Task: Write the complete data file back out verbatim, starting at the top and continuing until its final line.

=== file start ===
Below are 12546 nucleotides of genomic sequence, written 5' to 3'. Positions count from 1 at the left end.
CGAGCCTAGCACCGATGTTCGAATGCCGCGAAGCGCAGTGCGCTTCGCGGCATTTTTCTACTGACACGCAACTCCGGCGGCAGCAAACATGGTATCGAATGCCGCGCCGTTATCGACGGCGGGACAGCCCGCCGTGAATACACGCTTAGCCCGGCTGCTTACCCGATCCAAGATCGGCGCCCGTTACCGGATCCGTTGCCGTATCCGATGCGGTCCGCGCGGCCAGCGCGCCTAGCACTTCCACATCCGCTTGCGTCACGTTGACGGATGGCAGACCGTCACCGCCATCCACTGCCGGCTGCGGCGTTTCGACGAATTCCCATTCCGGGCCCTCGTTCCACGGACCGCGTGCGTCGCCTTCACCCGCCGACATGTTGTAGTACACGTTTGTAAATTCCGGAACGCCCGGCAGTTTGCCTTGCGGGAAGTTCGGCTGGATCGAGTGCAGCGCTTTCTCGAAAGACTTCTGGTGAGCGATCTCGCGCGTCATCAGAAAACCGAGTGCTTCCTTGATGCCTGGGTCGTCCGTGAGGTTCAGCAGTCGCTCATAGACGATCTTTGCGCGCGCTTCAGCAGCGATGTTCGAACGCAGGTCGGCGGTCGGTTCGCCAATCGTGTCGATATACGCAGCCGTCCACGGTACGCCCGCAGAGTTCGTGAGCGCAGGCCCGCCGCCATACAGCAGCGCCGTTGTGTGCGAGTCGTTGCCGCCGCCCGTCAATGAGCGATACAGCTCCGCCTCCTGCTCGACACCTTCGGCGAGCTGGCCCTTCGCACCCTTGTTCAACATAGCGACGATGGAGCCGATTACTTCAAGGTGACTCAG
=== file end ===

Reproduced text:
Below are 12546 nucleotides of genomic sequence, written 5' to 3'. Positions count from 1 at the left end.
CGAGCCTAGCACCGATGTTCGAATGCCGCGAAGCGCAGTGCGCTTCGCGGCATTTTTCTACTGACACGCAACTCCGGCGGCAGCAAACATGGTATCGAATGCCGCGCCGTTATCGACGGCGGGACAGCCCGCCGTGAATACACGCTTAGCCCGGCTGCTTACCCGATCCAAGATCGGCGCCCGTTACCGGATCCGTTGCCGTATCCGATGCGGTCCGCGCGGCCAGCGCGCCTAGCACTTCCACATCCGCTTGCGTCACGTTGACGGATGGCAGACCGTCACCGCCATCCACTGCCGGCTGCGGCGTTTCGACGAATTCCCATTCCGGGCCCTCGTTCCACGGACCGCGTGCGTCGCCTTCACCCGCCGACATGTTGTAGTACACGTTTGTAAATTCCGGAACGCCCGGCAGTTTGCCTTGCGGGAAGTTCGGCTGGATCGAGTGCAGCGCTTTCTCGAAAGACTTCTGGTGAGCGATCTCGCGCGTCATCAGAAAACCGAGTGCTTCCTTGATGCCTGGGTCGTCCGTGAGGTTCAGCAGTCGCTCATAGACGATCTTTGCGCGCGCTTCAGCAGCGATGTTCGAACGCAGGTCGGCGGTCGGTTCGCCAATCGTGTCGATATACGCAGCCGTCCACGGTACGCCCGCAGAGTTCGTGAGCGCAGGCCCGCCGCCATACAGCAGCGCCGTTGTGTGCGAGTCGTTGCCGCCGCCCGTCAATGAGCGATACAGCTCCGCCTCCTGCTCGACACCTTCGGCGAGCTGGCCCTTCGCACCCTTGTTCAACATAGCGACGATGGAGCCGATTACTTCAAGGTGACTCAG